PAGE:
If they want peace, nations should avoid the pin-pricks that precede cannon shots. – Napoleon Bonaparte
Yeah, like Napoleon ever really listened to that bit of his own advice… And before any of you that actually know me think it, I admit I’ve been known for a prickly personality too. Maybe that’s why I’m so fond of this particular tree.
If you follow my blog you’ll already know that I tend toward the exotic and somewhat unusual in my choice of plants for my garden. This tree is no exception. I’ve had this plant for close to 20 years now, purchasing it when it was probably about 2 feet high. It’s grown considerably since then.
Kalopanax is a difficult tree to find here in Nova Scotia. I don’t think I can remember ever seeing it for sale after I bought it. That’s a shame, because it’s beautiful.
Kalopanax septemlobus (prickly castor tree), is a deciduous tree in the family Araliaceae, the only species in the genus Kalopanax. Deciduous means that it loses its leaves in the fall. It is native to Asia.
The family Araliaceae is a large grouping of plants otherwise known as the Ivy Family (of all things…). It includes 254 different species of trees, shrubs and herbaceous perennials. Most in the species have flowers that are born in large “panicles” or dense clusters of flowers, like the kalopanax.
This is not a small tree when fully grown. It can reach heights nearing 100 feet. Its most distinguishing characteristic is the spines that cover the trunk and branches. They are hard, woody and sharp and can be about 1/2 inch long. There are only two other spiny trees I can think of in Nova Scotia to compare: locusts and hawthorne.
|Photo: stadtkatze, Flickr ccl|
The leaves are palmate, which means they are divided into cut lobes. To me they look much like maple leaves on steroids with serrated edges. They are attached by a stem that is about 12” long, and the leaf itself can reach that width. As you can imagine that makes the tree quite dramatic in a breeze.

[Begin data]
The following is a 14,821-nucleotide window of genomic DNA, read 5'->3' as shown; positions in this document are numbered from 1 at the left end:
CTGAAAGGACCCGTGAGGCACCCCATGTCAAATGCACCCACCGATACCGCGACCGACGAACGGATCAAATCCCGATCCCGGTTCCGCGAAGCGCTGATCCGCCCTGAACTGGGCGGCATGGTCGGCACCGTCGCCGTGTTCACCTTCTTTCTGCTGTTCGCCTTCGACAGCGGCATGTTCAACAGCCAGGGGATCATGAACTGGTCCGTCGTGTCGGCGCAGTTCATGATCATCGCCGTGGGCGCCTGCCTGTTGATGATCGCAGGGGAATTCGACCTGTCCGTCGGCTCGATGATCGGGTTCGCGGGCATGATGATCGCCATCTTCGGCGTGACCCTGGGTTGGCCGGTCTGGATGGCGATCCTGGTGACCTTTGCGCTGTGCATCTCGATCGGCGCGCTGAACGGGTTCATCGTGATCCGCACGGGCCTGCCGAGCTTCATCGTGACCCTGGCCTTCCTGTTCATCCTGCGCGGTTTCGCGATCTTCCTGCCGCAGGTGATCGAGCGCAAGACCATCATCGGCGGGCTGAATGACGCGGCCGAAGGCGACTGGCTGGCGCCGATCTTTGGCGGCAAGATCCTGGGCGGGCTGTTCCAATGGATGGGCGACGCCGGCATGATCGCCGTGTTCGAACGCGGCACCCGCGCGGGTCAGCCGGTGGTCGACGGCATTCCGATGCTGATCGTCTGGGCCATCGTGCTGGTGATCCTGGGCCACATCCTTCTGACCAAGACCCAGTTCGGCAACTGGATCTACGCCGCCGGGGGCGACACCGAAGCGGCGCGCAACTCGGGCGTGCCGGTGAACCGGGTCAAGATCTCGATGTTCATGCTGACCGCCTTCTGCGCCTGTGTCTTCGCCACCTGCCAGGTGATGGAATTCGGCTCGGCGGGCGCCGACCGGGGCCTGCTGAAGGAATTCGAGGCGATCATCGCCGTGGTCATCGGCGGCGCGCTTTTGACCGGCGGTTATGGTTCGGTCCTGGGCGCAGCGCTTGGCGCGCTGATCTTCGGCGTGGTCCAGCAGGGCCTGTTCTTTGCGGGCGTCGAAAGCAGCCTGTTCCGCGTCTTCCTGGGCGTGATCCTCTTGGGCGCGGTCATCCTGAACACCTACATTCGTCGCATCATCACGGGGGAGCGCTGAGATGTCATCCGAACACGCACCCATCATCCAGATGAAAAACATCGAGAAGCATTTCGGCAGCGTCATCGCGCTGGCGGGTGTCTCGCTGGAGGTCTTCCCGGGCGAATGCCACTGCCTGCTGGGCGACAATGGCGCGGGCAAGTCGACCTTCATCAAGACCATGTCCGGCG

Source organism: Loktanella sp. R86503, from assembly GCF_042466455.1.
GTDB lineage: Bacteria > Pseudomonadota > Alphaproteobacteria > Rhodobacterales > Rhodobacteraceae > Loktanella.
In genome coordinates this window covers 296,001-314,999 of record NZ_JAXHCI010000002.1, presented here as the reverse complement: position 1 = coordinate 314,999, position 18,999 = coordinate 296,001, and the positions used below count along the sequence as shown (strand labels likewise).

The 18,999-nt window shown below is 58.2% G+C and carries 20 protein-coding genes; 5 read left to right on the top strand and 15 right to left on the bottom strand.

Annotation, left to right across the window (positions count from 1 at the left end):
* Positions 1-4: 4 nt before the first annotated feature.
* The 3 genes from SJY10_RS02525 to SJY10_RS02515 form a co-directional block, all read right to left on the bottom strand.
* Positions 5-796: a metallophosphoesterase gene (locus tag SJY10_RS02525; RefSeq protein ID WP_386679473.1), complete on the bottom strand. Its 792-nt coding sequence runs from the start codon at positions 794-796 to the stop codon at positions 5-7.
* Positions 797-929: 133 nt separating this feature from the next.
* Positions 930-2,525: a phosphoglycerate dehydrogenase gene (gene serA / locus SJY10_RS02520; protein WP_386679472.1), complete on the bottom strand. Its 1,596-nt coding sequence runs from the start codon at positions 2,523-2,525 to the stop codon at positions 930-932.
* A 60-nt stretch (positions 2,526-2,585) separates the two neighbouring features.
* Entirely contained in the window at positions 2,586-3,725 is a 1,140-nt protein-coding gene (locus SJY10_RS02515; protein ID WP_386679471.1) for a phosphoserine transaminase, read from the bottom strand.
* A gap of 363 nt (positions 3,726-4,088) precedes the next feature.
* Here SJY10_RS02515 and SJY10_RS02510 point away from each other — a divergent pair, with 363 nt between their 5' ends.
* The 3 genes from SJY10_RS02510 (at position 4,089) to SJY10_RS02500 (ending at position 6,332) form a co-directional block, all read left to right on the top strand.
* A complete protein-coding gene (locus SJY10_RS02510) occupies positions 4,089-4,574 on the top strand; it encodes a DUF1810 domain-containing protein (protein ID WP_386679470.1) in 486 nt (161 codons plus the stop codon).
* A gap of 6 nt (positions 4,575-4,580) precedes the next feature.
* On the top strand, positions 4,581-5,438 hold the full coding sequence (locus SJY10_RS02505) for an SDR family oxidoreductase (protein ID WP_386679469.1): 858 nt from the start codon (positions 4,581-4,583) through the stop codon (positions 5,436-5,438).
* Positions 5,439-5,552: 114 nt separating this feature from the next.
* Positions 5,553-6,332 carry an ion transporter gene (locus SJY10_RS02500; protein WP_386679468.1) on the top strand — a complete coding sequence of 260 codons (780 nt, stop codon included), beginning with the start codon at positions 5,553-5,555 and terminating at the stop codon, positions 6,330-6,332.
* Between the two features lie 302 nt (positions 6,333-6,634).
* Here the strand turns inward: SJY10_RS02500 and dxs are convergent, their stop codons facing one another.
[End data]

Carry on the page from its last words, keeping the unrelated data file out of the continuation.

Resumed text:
The leaves are green through the growing season and then turn yellow in autumn before switching to dark brown and dropping off. Every year we get quite a pile of them. I’ve actually framed a few and have them hanging inside. They’re very interesting.
As I said, this tree must be 20 years old, but I’m still waiting for the panicles of flowers. They are (supposedly) produced in late summer in 10”-20” wide sprays. The flowers themselves are white and quite small in scale to the tree. Maybe this year… But I’ve been saying that every year for about a decade.
Kalopanax is an excellent shade tree to grow if you’re looking for something a bit tropical and exotic in appearance. It is extremely cold hardy and can withstand temperatures down to -40°F. That’s cold, when you think that in Nova Scotia we usually don’t exceed -25°F.
The plant is supposed to grown very quickly at first, but I found that mine took its own sweet time to begin to branch out and become what one would call a “tree.” In some areas of the USA it is classified as invasive. No sign of that with mine.
But this particular kalopanax is well on its way now, and those flowers certainly can’t be too far off. Can they?
|Henry, oblivious to the menace behind him. But is that menace the tree, or his dad?|
(Actually I think he was on watch for the neighbour's dog. They have an ongoing feud.)
|Massive leaves require massive leaf buds. This tree is spectacular in leaf.|
I can't wait until it flowers. Someday...
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